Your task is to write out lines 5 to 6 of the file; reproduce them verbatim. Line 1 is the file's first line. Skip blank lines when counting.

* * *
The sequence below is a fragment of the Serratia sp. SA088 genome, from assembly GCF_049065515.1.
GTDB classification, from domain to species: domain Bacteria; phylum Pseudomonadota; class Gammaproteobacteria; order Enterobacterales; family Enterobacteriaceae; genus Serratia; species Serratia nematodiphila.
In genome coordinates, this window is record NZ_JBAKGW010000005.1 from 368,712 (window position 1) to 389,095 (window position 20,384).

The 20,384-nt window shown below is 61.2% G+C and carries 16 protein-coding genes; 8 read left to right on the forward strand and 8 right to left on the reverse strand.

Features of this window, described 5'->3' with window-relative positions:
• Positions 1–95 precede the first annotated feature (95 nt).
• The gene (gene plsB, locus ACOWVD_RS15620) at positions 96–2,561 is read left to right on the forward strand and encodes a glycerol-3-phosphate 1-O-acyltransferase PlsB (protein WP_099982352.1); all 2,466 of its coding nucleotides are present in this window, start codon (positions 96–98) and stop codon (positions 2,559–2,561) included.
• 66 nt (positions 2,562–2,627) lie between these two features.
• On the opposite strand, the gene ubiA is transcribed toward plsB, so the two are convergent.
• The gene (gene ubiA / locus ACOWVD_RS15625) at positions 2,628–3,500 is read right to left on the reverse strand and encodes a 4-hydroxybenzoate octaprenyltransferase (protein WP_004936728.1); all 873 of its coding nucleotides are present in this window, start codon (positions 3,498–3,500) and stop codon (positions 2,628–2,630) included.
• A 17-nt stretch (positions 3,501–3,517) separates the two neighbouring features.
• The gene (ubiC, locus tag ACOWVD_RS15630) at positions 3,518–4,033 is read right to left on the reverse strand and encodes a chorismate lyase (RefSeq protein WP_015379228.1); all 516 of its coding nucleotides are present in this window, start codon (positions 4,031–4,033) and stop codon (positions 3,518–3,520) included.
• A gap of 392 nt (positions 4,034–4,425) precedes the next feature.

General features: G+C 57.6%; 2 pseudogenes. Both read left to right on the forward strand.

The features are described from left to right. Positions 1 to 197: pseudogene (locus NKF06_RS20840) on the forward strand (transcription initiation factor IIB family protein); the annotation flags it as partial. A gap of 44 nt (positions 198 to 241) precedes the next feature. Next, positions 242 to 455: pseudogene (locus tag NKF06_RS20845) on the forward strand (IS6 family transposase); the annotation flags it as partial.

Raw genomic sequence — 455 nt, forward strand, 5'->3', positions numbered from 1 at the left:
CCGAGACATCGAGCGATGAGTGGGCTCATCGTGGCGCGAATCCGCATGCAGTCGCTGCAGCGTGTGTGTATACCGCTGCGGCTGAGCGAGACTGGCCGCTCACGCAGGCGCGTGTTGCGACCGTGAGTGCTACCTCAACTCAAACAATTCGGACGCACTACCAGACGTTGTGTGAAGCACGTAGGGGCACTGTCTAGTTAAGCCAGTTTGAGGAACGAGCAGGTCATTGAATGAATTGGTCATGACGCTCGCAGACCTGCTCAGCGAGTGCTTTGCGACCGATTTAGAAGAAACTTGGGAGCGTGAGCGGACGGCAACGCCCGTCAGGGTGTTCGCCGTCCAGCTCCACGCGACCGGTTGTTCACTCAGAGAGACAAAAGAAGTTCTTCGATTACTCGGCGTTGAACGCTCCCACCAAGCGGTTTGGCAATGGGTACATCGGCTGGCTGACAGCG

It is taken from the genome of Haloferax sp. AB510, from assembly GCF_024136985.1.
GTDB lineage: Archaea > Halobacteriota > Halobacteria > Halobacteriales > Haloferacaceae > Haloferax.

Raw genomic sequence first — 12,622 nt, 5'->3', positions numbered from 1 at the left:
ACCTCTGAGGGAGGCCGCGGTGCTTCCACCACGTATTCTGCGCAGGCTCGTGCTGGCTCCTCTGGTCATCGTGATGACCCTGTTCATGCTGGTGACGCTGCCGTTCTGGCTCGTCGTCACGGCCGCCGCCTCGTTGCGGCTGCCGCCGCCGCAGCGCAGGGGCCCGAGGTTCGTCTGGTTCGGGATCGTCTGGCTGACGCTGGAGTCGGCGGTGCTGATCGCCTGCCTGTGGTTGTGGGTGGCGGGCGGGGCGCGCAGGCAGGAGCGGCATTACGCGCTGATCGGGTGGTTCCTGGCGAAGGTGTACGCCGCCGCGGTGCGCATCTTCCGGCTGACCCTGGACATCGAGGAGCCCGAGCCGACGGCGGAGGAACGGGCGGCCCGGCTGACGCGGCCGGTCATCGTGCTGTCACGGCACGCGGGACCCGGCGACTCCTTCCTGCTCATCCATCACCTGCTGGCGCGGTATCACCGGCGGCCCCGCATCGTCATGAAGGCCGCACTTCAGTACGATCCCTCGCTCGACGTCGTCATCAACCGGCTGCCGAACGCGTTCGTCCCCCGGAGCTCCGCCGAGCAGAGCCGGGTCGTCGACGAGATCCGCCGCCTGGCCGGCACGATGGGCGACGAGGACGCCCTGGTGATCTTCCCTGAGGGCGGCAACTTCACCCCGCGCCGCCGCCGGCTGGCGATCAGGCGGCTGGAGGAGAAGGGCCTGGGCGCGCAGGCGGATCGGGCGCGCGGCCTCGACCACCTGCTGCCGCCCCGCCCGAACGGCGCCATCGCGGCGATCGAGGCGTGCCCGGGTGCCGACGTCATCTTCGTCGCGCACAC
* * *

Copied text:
Features of this window, described 5'->3' with window-relative positions:
• Positions 1–95 precede the first annotated feature (95 nt).